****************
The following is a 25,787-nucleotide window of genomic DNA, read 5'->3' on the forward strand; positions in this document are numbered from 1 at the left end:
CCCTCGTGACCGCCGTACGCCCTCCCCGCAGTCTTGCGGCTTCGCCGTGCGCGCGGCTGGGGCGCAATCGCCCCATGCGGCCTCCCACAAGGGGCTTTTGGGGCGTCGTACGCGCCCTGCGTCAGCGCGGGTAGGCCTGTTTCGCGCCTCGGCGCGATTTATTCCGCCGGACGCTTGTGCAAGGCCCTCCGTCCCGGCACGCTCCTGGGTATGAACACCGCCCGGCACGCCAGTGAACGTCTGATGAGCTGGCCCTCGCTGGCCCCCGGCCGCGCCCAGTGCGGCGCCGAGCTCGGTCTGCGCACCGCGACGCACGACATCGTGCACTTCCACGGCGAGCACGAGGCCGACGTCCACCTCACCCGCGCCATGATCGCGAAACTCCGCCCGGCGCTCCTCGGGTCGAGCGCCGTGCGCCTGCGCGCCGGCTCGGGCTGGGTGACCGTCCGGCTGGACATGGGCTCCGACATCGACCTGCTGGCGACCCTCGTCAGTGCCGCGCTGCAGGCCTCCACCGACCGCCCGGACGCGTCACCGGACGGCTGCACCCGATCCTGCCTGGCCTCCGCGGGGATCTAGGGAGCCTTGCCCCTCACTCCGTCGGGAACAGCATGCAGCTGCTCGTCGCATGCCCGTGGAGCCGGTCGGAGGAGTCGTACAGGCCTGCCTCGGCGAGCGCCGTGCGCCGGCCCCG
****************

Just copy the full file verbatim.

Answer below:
The following is a 25,787-nucleotide window of genomic DNA, read 5'->3' on the forward strand; positions in this document are numbered from 1 at the left end:
CCCTCGTGACCGCCGTACGCCCTCCCCGCAGTCTTGCGGCTTCGCCGTGCGCGCGGCTGGGGCGCAATCGCCCCATGCGGCCTCCCACAAGGGGCTTTTGGGGCGTCGTACGCGCCCTGCGTCAGCGCGGGTAGGCCTGTTTCGCGCCTCGGCGCGATTTATTCCGCCGGACGCTTGTGCAAGGCCCTCCGTCCCGGCACGCTCCTGGGTATGAACACCGCCCGGCACGCCAGTGAACGTCTGATGAGCTGGCCCTCGCTGGCCCCCGGCCGCGCCCAGTGCGGCGCCGAGCTCGGTCTGCGCACCGCGACGCACGACATCGTGCACTTCCACGGCGAGCACGAGGCCGACGTCCACCTCACCCGCGCCATGATCGCGAAACTCCGCCCGGCGCTCCTCGGGTCGAGCGCCGTGCGCCTGCGCGCCGGCTCGGGCTGGGTGACCGTCCGGCTGGACATGGGCTCCGACATCGACCTGCTGGCGACCCTCGTCAGTGCCGCGCTGCAGGCCTCCACCGACCGCCCGGACGCGTCACCGGACGGCTGCACCCGATCCTGCCTGGCCTCCGCGGGGATCTAGGGAGCCTTGCCCCTCACTCCGTCGGGAACAGCATGCAGCTGCTCGTCGCATGCCCGTGGAGCCGGTCGGAGGAGTCGTACAGGCCTGCCTCGGCGAGCGCCGTGCGCCGGCCCCG